3 years ago

Sequential organization of movement kinematics is associated with spatial orientation across scales and species

A large part of an animals’ behavioral repertoire involves non-conditioned or spontaneously occurring behaviors (e.g., exploration, food hoarding, food protection, food handling). These behaviors are highly organized sequences of movement. In general, these movement sequences alternate between periods of fast linear speeds with little change in heading and periods of slow linear speeds with larger change in heading. This sequential organization or movement segmentation can be quantified as the correlation between linear and angular speeds. This review examines evidence that the strength of movement segmentation is related to direction estimation independent of scale when humans or rats are restricted to using self-movement cues to guide navigation and may be a novel measure of spatial orientation.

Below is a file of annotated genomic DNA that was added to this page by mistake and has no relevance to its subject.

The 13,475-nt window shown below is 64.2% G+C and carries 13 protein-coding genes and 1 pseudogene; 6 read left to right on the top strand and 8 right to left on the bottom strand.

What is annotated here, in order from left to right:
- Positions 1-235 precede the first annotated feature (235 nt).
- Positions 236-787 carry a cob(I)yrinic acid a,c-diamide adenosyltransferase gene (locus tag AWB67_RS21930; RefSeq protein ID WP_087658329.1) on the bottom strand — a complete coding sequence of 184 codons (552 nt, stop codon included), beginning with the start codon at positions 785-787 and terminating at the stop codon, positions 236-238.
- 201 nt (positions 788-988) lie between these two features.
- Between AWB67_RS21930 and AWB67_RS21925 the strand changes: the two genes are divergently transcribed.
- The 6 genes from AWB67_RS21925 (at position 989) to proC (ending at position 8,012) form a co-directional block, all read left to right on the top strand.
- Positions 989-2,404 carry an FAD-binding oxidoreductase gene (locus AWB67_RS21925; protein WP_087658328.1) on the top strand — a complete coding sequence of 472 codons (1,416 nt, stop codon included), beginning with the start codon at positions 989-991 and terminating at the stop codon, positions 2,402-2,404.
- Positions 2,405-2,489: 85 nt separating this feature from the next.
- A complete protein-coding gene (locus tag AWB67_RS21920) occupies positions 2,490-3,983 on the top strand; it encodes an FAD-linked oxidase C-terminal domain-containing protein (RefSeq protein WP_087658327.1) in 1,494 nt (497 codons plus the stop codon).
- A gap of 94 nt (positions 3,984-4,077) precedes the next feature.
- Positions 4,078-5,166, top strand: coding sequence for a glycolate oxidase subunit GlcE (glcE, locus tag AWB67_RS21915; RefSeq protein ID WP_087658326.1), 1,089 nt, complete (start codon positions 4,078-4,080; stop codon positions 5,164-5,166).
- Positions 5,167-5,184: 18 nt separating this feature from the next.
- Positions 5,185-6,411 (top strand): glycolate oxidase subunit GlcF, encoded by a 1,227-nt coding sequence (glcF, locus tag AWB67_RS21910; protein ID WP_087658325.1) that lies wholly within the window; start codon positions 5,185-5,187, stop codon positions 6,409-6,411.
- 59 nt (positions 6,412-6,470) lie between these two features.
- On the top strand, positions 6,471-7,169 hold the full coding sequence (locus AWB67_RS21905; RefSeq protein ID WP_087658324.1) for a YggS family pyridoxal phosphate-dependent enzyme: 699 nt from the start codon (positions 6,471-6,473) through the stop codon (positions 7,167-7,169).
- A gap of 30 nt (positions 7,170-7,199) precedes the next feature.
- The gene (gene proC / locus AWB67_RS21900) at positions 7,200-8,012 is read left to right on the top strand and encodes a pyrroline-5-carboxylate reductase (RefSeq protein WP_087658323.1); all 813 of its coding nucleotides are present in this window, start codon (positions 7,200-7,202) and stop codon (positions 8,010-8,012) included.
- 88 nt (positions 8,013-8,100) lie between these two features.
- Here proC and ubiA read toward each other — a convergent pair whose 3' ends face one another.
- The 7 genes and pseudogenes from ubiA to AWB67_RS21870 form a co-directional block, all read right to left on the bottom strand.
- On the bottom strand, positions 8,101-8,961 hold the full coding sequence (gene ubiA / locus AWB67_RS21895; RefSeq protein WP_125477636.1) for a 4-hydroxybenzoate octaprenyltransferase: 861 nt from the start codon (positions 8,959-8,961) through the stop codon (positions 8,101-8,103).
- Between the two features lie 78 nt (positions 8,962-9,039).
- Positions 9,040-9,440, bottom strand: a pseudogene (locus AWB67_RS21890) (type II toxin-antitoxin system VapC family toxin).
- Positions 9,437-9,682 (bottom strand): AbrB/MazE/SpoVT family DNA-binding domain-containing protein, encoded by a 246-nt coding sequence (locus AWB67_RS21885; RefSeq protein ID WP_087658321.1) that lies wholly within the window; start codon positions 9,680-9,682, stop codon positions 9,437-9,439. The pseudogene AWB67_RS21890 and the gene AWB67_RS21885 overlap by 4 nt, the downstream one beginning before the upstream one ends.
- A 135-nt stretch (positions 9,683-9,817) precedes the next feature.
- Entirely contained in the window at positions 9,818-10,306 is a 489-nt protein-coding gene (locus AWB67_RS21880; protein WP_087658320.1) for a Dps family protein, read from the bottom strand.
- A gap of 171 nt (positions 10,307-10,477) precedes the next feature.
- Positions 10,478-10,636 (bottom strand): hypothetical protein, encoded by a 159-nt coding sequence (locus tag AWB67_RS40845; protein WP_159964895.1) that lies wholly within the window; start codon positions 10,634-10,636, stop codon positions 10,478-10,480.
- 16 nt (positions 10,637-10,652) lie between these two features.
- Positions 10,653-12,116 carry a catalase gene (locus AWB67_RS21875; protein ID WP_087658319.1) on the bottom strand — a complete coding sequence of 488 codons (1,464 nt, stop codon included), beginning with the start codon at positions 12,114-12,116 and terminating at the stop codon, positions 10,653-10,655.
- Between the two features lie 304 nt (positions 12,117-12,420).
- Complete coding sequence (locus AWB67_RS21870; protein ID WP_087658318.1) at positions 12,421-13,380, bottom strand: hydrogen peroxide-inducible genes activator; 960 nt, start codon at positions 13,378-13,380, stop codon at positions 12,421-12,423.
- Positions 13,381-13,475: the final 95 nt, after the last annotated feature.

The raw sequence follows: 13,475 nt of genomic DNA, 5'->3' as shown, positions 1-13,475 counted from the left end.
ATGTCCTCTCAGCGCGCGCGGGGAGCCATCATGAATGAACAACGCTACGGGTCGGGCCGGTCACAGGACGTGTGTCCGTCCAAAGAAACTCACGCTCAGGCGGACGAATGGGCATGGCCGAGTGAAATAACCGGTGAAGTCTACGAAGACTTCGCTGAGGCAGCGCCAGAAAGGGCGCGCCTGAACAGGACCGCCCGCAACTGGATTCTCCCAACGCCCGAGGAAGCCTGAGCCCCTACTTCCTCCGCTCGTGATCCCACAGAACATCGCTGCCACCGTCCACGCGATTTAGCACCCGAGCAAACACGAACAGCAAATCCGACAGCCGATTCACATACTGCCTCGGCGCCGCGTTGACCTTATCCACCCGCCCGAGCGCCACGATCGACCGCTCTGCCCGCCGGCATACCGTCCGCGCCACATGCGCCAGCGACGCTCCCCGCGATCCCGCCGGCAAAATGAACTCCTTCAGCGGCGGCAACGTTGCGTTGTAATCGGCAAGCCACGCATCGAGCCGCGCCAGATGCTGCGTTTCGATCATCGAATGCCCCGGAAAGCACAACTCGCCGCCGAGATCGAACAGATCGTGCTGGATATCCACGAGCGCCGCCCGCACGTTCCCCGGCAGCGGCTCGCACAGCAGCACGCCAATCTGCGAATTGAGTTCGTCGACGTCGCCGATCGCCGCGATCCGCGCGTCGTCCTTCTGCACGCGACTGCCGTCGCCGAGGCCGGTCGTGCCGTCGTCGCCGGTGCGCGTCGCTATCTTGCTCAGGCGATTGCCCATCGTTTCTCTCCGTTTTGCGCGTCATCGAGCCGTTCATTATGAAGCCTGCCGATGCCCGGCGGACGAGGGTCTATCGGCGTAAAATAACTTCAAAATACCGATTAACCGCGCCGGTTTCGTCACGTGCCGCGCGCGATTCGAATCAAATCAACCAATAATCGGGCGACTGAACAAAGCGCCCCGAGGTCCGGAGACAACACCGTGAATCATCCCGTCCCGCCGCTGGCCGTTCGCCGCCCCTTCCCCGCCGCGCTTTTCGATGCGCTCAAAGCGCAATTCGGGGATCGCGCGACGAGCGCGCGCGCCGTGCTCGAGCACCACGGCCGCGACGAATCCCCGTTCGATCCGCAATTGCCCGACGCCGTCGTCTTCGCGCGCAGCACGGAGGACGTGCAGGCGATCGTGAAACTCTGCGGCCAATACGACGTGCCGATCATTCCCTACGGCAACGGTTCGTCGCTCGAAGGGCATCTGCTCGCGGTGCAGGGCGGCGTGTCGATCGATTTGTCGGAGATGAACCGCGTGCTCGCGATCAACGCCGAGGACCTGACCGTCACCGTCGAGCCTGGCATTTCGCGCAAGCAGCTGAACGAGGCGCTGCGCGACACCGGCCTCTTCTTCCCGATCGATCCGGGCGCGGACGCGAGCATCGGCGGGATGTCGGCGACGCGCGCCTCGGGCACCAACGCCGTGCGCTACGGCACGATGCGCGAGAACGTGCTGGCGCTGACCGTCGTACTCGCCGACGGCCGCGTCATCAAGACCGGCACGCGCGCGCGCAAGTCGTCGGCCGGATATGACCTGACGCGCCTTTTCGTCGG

Publisher URL: www.sciencedirect.com/science

DOI: S0023969017300206

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